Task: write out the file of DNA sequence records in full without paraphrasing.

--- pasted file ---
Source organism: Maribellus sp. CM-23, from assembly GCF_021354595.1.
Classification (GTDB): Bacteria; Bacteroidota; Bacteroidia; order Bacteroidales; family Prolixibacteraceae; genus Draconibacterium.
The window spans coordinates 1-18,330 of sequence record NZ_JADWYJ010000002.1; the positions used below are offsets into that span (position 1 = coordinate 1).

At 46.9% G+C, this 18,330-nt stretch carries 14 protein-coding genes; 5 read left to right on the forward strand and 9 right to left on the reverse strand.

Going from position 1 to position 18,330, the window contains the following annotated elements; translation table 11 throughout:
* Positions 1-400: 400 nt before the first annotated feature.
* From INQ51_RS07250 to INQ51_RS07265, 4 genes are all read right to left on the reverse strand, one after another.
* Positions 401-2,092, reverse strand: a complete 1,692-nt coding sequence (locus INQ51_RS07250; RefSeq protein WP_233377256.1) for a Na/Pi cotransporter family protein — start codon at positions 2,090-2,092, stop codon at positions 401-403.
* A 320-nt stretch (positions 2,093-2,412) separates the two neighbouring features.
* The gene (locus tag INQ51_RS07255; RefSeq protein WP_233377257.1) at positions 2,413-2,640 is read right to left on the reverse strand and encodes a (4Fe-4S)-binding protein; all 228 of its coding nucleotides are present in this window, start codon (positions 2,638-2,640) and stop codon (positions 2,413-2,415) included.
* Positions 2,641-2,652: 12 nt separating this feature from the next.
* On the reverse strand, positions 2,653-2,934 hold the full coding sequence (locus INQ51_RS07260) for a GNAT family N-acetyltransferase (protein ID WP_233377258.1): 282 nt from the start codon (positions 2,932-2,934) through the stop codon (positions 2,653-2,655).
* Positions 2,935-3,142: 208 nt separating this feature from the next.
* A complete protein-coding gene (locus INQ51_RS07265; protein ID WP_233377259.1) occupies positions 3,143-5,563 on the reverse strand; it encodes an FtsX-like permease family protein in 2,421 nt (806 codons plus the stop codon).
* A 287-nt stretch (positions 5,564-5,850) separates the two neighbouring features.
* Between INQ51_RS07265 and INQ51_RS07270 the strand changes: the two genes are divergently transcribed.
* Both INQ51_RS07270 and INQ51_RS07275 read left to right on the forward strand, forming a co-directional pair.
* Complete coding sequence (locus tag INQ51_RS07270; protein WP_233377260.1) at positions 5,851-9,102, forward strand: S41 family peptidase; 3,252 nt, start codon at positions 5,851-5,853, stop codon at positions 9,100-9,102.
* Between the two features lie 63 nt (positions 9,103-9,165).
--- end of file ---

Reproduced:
Source organism: Maribellus sp. CM-23, from assembly GCF_021354595.1.
Classification (GTDB): Bacteria; Bacteroidota; Bacteroidia; order Bacteroidales; family Prolixibacteraceae; genus Draconibacterium.
The window spans coordinates 1-18,330 of sequence record NZ_JADWYJ010000002.1; the positions used below are offsets into that span (position 1 = coordinate 1).

At 46.9% G+C, this 18,330-nt stretch carries 14 protein-coding genes; 5 read left to right on the forward strand and 9 right to left on the reverse strand.

Going from position 1 to position 18,330, the window contains the following annotated elements; translation table 11 throughout:
* Positions 1-400: 400 nt before the first annotated feature.
* From INQ51_RS07250 to INQ51_RS07265, 4 genes are all read right to left on the reverse strand, one after another.
* Positions 401-2,092, reverse strand: a complete 1,692-nt coding sequence (locus INQ51_RS07250; RefSeq protein WP_233377256.1) for a Na/Pi cotransporter family protein — start codon at positions 2,090-2,092, stop codon at positions 401-403.
* A 320-nt stretch (positions 2,093-2,412) separates the two neighbouring features.
* The gene (locus tag INQ51_RS07255; RefSeq protein WP_233377257.1) at positions 2,413-2,640 is read right to left on the reverse strand and encodes a (4Fe-4S)-binding protein; all 228 of its coding nucleotides are present in this window, start codon (positions 2,638-2,640) and stop codon (positions 2,413-2,415) included.
* Positions 2,641-2,652: 12 nt separating this feature from the next.
* On the reverse strand, positions 2,653-2,934 hold the full coding sequence (locus INQ51_RS07260) for a GNAT family N-acetyltransferase (protein ID WP_233377258.1): 282 nt from the start codon (positions 2,932-2,934) through the stop codon (positions 2,653-2,655).
* Positions 2,935-3,142: 208 nt separating this feature from the next.
* A complete protein-coding gene (locus INQ51_RS07265; protein ID WP_233377259.1) occupies positions 3,143-5,563 on the reverse strand; it encodes an FtsX-like permease family protein in 2,421 nt (806 codons plus the stop codon).
* A 287-nt stretch (positions 5,564-5,850) separates the two neighbouring features.
* Between INQ51_RS07265 and INQ51_RS07270 the strand changes: the two genes are divergently transcribed.
* Both INQ51_RS07270 and INQ51_RS07275 read left to right on the forward strand, forming a co-directional pair.
* Complete coding sequence (locus tag INQ51_RS07270; protein WP_233377260.1) at positions 5,851-9,102, forward strand: S41 family peptidase; 3,252 nt, start codon at positions 5,851-5,853, stop codon at positions 9,100-9,102.
* Between the two features lie 63 nt (positions 9,103-9,165).